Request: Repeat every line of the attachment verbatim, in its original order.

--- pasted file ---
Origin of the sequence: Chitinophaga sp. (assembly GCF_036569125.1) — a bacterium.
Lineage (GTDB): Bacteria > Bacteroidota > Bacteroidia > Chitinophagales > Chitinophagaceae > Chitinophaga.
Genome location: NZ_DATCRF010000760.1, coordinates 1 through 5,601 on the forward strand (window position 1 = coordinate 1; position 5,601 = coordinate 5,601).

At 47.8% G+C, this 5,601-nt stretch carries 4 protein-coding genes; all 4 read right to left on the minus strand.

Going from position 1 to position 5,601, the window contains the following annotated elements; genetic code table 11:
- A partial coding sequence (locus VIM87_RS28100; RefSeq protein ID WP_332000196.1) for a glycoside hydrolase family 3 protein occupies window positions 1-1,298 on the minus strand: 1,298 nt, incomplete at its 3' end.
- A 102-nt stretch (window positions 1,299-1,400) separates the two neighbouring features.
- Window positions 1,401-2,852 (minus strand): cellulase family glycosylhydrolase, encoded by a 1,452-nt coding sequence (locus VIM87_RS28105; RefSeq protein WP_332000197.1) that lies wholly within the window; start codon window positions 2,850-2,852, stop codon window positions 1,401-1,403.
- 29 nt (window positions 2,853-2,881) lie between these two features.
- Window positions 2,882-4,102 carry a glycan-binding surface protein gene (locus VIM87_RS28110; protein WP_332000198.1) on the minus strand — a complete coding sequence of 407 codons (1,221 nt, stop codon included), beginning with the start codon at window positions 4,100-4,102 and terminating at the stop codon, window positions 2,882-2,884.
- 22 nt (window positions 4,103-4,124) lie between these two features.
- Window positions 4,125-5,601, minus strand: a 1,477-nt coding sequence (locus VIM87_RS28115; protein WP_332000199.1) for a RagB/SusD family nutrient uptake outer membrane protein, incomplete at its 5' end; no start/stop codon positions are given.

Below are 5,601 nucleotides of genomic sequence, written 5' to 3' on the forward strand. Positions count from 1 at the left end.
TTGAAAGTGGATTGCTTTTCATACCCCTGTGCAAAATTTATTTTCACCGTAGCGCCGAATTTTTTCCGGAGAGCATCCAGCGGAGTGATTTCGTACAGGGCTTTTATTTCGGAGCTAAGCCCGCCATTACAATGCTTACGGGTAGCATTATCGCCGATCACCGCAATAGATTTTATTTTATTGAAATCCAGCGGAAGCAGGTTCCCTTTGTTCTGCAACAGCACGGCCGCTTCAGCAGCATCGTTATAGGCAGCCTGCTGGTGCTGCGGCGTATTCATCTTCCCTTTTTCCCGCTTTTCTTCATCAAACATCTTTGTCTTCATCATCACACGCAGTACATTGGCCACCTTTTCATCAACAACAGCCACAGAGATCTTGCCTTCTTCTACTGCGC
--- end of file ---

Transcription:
Origin of the sequence: Chitinophaga sp. (assembly GCF_036569125.1) — a bacterium.
Lineage (GTDB): Bacteria > Bacteroidota > Bacteroidia > Chitinophagales > Chitinophagaceae > Chitinophaga.
Genome location: NZ_DATCRF010000760.1, coordinates 1 through 5,601 on the forward strand (window position 1 = coordinate 1; position 5,601 = coordinate 5,601).

At 47.8% G+C, this 5,601-nt stretch carries 4 protein-coding genes; all 4 read right to left on the minus strand.

Going from position 1 to position 5,601, the window contains the following annotated elements; genetic code table 11:
- A partial coding sequence (locus VIM87_RS28100; RefSeq protein ID WP_332000196.1) for a glycoside hydrolase family 3 protein occupies window positions 1-1,298 on the minus strand: 1,298 nt, incomplete at its 3' end.
- A 102-nt stretch (window positions 1,299-1,400) separates the two neighbouring features.
- Window positions 1,401-2,852 (minus strand): cellulase family glycosylhydrolase, encoded by a 1,452-nt coding sequence (locus VIM87_RS28105; RefSeq protein WP_332000197.1) that lies wholly within the window; start codon window positions 2,850-2,852, stop codon window positions 1,401-1,403.
- 29 nt (window positions 2,853-2,881) lie between these two features.
- Window positions 2,882-4,102 carry a glycan-binding surface protein gene (locus VIM87_RS28110; protein WP_332000198.1) on the minus strand — a complete coding sequence of 407 codons (1,221 nt, stop codon included), beginning with the start codon at window positions 4,100-4,102 and terminating at the stop codon, window positions 2,882-2,884.
- 22 nt (window positions 4,103-4,124) lie between these two features.
- Window positions 4,125-5,601, minus strand: a 1,477-nt coding sequence (locus VIM87_RS28115; protein WP_332000199.1) for a RagB/SusD family nutrient uptake outer membrane protein, incomplete at its 5' end; no start/stop codon positions are given.

Below are 5,601 nucleotides of genomic sequence, written 5' to 3' on the forward strand. Positions count from 1 at the left end.
TTGAAAGTGGATTGCTTTTCATACCCCTGTGCAAAATTTATTTTCACCGTAGCGCCGAATTTTTTCCGGAGAGCATCCAGCGGAGTGATTTCGTACAGGGCTTTTATTTCGGAGCTAAGCCCGCCATTACAATGCTTACGGGTAGCATTATCGCCGATCACCGCAATAGATTTTATTTTATTGAAATCCAGCGGAAGCAGGTTCCCTTTGTTCTGCAACAGCACGGCCGCTTCAGCAGCATCGTTATAGGCAGCCTGCTGGTGCTGCGGCGTATTCATCTTCCCTTTTTCCCGCTTTTCTTCATCAAACATCTTTGTCTTCATCATCACACGCAGTACATTGGCCACCTTTTCATCAACAACAGCCACAGAGATCTTGCCTTCTTCTACTGCGC